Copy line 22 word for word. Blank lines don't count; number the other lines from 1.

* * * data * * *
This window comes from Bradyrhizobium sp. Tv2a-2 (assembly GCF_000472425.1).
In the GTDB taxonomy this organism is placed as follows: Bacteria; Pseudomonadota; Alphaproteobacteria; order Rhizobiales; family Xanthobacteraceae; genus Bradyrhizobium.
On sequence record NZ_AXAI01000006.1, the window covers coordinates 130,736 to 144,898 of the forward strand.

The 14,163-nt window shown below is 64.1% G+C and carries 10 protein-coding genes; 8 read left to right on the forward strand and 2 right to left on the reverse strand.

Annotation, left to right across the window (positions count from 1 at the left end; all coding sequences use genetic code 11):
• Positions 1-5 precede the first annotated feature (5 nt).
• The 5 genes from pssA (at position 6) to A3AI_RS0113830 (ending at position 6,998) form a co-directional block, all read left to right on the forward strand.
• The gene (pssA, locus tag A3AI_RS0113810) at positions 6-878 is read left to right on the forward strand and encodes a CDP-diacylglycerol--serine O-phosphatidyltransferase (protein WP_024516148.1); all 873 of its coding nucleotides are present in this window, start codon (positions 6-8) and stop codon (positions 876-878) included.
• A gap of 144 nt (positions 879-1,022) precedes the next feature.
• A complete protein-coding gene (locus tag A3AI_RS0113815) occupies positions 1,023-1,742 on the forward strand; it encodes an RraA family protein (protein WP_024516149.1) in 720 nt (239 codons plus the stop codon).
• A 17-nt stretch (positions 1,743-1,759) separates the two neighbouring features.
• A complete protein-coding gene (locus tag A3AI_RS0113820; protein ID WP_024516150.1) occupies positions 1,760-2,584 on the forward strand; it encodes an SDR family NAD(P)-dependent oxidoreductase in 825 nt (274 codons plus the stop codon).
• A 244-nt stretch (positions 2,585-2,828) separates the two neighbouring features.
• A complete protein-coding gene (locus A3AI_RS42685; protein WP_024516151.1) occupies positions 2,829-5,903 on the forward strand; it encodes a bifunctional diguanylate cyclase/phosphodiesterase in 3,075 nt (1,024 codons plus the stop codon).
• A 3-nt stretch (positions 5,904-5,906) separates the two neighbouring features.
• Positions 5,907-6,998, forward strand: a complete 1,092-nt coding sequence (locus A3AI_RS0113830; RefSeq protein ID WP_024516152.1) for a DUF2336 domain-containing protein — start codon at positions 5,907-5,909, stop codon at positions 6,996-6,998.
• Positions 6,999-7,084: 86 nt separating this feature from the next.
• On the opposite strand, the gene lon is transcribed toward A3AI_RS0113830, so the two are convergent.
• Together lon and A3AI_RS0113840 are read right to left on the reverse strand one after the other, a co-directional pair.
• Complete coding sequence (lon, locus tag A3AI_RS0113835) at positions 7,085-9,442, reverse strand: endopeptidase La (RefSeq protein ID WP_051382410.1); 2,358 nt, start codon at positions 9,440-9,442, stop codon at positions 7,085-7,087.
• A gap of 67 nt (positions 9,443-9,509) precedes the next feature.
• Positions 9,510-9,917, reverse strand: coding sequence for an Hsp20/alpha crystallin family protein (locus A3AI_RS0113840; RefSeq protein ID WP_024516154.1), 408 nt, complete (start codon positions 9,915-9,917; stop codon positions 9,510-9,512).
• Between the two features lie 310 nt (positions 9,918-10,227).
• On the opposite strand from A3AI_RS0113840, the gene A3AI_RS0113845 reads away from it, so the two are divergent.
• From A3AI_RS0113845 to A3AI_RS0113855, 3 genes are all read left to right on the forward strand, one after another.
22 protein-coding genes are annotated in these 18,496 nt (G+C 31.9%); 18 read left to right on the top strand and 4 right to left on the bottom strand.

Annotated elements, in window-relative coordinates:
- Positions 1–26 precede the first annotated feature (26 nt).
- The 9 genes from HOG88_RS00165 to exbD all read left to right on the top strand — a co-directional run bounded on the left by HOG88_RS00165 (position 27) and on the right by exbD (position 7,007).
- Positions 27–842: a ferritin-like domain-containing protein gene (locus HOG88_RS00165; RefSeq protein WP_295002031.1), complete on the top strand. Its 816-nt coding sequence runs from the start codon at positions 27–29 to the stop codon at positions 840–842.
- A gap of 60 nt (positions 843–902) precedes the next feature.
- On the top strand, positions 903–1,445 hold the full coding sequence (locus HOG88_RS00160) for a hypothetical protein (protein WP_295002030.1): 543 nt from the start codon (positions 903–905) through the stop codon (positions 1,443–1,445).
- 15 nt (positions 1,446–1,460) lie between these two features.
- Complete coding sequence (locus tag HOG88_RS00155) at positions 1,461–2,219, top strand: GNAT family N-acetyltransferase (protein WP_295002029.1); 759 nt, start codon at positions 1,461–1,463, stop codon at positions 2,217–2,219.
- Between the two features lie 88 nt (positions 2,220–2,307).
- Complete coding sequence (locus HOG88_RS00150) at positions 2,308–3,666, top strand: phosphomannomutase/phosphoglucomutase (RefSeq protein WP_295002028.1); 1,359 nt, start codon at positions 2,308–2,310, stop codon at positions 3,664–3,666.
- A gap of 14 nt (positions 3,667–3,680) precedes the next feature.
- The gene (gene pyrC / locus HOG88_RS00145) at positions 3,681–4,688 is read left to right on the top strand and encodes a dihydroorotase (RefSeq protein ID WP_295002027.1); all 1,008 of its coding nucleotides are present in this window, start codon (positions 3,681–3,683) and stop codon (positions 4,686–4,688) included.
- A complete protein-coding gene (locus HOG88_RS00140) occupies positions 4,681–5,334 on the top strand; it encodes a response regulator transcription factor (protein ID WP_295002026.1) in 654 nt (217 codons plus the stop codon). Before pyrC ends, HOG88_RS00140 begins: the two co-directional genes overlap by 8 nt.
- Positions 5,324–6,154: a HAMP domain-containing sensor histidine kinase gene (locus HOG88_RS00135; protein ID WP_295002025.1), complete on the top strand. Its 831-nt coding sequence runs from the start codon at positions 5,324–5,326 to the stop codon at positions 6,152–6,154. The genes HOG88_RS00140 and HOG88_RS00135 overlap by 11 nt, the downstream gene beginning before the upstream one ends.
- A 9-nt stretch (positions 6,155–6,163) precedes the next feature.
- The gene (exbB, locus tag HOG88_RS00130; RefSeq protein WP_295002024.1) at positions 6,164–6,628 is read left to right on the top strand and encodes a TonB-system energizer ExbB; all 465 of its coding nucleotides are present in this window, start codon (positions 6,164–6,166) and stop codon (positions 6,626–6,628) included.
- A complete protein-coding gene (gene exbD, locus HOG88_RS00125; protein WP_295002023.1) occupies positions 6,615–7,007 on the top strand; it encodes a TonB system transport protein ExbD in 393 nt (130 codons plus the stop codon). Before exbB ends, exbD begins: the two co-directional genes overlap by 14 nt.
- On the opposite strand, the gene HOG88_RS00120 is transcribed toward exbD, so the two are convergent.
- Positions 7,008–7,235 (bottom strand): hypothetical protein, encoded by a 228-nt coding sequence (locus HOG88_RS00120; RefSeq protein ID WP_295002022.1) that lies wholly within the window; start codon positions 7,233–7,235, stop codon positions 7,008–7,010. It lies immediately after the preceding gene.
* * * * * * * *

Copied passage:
• Positions 9,510-9,917, reverse strand: coding sequence for an Hsp20/alpha crystallin family protein (locus A3AI_RS0113840; RefSeq protein ID WP_024516154.1), 408 nt, complete (start codon positions 9,915-9,917; stop codon positions 9,510-9,512).